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Perception of urge-to-cough and dyspnea in healthy smokers with decreased cough reflex sensitivity
Cough volume 6, Article number: 1 (2010)
Although cigarette smoking has been implicated as an important risk factor for the development of respiratory symptoms, the perceptional aspects of two symptoms in smokers have not been fully elucidated. Therefore, we simultaneously evaluated the cough reflex sensitivity, the cognition of urge-to-cough and perception of dyspnea in both healthy smokers and non-smokers.
Fourteen male healthy never-smokers and 14 age-matched male healthy current-smokers were recruited via public postings. The cough reflex sensitivity and the urge-to-cough were evaluated by the inhalation of citric acid. The perception of dyspnea was evaluated by Borg scores during applications of external inspiratory resistive loads.
The cough reflex threshold to citric acid, as expressed by the lowest concentration of citric acid that elicited two or more coughs (C2) and the lowest concentration of citric acid that elicited five or more coughs (C5) in smokers was significantly higher than in non-smokers. The urge-to-cough log-log slope in smokers was significantly milder than that of non-smokers. There were no significant differences in the urge-to-cough threshold between non-smokers and smokers. There were no significant differences in perceptions of dyspnea between non-smokers and smokers.
The study showed that decreased cough reflex sensitivity in healthy smokers was accompanied by a decreased cognition of urge-to-cough whereas it was not accompanied by the alternation of perception of dyspnea. Physicians should pay attention to the perceptual alterations of cough in smokers.
Cough and dyspnea are common respiratory symptoms for which patients seek medical attention. Although cigarette smoking has been implicated as an important risk factor for the development of respiratory symptoms [1–3], the perceptional aspects of cough and dyspnea in smokers have not been fully elucidated. Since tobacco smoking is also associated with an increase in respiratory and non-respiratory infections , it is of importance in a clinical setting to know whether perceptional alternations of these two symptoms occur in smokers, and if so, how they are related. However, there have been few studies which investigated both the perceptions of cough stimuli and dyspneic stimuli in smokers.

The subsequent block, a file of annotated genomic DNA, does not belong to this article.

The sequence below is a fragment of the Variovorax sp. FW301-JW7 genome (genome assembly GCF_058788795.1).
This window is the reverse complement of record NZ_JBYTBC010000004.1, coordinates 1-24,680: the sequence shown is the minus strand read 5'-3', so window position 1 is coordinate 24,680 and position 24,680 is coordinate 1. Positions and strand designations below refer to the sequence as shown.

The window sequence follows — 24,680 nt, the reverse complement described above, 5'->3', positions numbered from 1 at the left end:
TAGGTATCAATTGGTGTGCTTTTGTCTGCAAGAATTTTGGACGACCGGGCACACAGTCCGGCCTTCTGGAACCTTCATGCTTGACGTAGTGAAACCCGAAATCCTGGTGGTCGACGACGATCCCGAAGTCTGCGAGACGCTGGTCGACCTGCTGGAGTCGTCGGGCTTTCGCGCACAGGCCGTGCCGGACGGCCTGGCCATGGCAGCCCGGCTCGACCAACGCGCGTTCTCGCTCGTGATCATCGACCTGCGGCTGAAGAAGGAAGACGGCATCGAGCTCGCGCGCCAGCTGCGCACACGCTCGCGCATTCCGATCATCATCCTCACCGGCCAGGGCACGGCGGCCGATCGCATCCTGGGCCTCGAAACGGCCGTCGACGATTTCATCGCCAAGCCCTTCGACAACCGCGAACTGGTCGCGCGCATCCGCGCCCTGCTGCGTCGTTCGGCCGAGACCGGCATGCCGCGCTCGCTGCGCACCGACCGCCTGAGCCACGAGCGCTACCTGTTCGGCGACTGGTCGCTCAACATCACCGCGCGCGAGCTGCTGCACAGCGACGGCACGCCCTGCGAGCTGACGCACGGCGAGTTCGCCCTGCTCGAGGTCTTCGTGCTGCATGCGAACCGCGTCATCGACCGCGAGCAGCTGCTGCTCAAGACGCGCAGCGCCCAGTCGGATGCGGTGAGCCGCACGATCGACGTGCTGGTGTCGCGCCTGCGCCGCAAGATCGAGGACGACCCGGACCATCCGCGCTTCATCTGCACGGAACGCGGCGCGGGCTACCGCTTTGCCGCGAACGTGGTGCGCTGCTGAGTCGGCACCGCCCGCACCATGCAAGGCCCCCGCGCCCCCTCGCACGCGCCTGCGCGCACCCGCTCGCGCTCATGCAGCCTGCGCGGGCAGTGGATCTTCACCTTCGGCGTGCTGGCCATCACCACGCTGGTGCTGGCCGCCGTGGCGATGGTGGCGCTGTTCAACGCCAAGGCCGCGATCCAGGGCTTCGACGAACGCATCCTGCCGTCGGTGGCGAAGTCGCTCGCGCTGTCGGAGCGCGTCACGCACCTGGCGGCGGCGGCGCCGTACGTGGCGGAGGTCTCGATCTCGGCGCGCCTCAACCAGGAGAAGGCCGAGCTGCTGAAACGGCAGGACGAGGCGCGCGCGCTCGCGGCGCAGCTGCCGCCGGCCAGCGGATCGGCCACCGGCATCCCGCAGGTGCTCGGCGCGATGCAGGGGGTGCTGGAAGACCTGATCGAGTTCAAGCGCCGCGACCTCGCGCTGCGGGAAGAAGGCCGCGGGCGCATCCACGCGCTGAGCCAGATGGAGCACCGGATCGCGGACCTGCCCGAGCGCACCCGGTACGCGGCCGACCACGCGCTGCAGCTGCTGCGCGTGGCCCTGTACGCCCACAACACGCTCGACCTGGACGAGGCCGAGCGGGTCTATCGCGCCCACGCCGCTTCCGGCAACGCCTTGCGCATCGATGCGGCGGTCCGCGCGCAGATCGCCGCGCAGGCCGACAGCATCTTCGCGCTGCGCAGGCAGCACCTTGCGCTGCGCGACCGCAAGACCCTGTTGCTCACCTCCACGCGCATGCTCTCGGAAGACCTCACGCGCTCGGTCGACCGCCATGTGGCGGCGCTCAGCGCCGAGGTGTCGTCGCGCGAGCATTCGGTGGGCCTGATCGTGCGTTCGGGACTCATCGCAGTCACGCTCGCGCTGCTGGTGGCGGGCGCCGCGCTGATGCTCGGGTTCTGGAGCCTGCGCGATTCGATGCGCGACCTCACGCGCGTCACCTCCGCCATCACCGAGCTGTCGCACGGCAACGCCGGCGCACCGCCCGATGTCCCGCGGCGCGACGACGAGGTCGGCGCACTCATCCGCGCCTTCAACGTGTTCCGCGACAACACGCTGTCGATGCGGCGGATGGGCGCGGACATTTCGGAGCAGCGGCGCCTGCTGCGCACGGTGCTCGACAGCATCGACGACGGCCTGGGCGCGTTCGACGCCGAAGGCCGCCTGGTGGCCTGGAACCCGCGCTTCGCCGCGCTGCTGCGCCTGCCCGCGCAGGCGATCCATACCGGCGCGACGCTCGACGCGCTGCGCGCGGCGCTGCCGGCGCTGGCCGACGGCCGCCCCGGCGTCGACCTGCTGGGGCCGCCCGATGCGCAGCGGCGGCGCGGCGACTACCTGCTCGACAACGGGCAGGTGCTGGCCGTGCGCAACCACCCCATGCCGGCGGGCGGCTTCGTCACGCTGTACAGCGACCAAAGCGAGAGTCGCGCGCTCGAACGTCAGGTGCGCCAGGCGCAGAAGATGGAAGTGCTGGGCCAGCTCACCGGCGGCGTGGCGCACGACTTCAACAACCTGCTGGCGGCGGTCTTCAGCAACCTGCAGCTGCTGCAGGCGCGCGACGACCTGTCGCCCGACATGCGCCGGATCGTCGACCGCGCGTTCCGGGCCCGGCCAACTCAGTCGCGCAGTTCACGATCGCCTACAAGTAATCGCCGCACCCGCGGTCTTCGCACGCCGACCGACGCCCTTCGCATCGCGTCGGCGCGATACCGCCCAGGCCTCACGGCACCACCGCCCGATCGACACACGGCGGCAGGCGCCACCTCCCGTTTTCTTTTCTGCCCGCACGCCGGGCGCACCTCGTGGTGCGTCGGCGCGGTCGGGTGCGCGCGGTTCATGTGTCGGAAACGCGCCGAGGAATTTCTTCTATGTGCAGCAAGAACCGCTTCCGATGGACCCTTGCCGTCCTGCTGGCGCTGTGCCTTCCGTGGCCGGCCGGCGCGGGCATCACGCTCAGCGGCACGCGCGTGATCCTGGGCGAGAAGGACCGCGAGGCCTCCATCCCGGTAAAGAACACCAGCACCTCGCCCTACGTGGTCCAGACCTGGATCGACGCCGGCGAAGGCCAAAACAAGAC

Although dyspnea is a respiratory sensation, cough is a motor action typically preceded by a respiratory sensation such as an awareness of an irritating stimulus and is perceived as a need to cough, termed the urge-to-cough . Urge-to-cough is a component of the brain motivation system that mediates the cognitive responses of cough stimuli . Cough reflex sensitivity is severely diminished during general anesthesia or sleep [7, 8]. In patients with congenital central hypoventilation syndrome and aspiration pneumonia, both the cough reflex sensitivity and the cognition of cough are significantly impaired [9, 10]. These studies suggest that the initiation of a cough reflex response is facilitated by the cognition of the urge-to-cough.
Both the urge-to-cough and dyspnea are uncomfortable respiratory sensations. The perceptions of the urge-to-cough and dyspnea may share common pathways and somatosensory areas . Both the urge-to-cough and dyspnea can arise from stimulation by chemical substances and changes in the mechanical environment acting on receptors in the lung and airways . Some pulmonary and airway sensory receptors and afferent pathways may be common to both the urge-to-cough and dyspnea . In addition, brain imaging studies showed the brain cortical areas related to the urge-to-cough and dyspnea overlap [13–15]. Therefore, if the common sensory afferent pathways and/or cortical areas are involved in cough reflex sensitivity which is known to be modulated by tobacco smoking, the perceptions of the urge-to-cough and dyspnea might be changed simultaneously. However, no study has investigated the perception of dyspnea together with cognition of the urge-to-cough in smokers.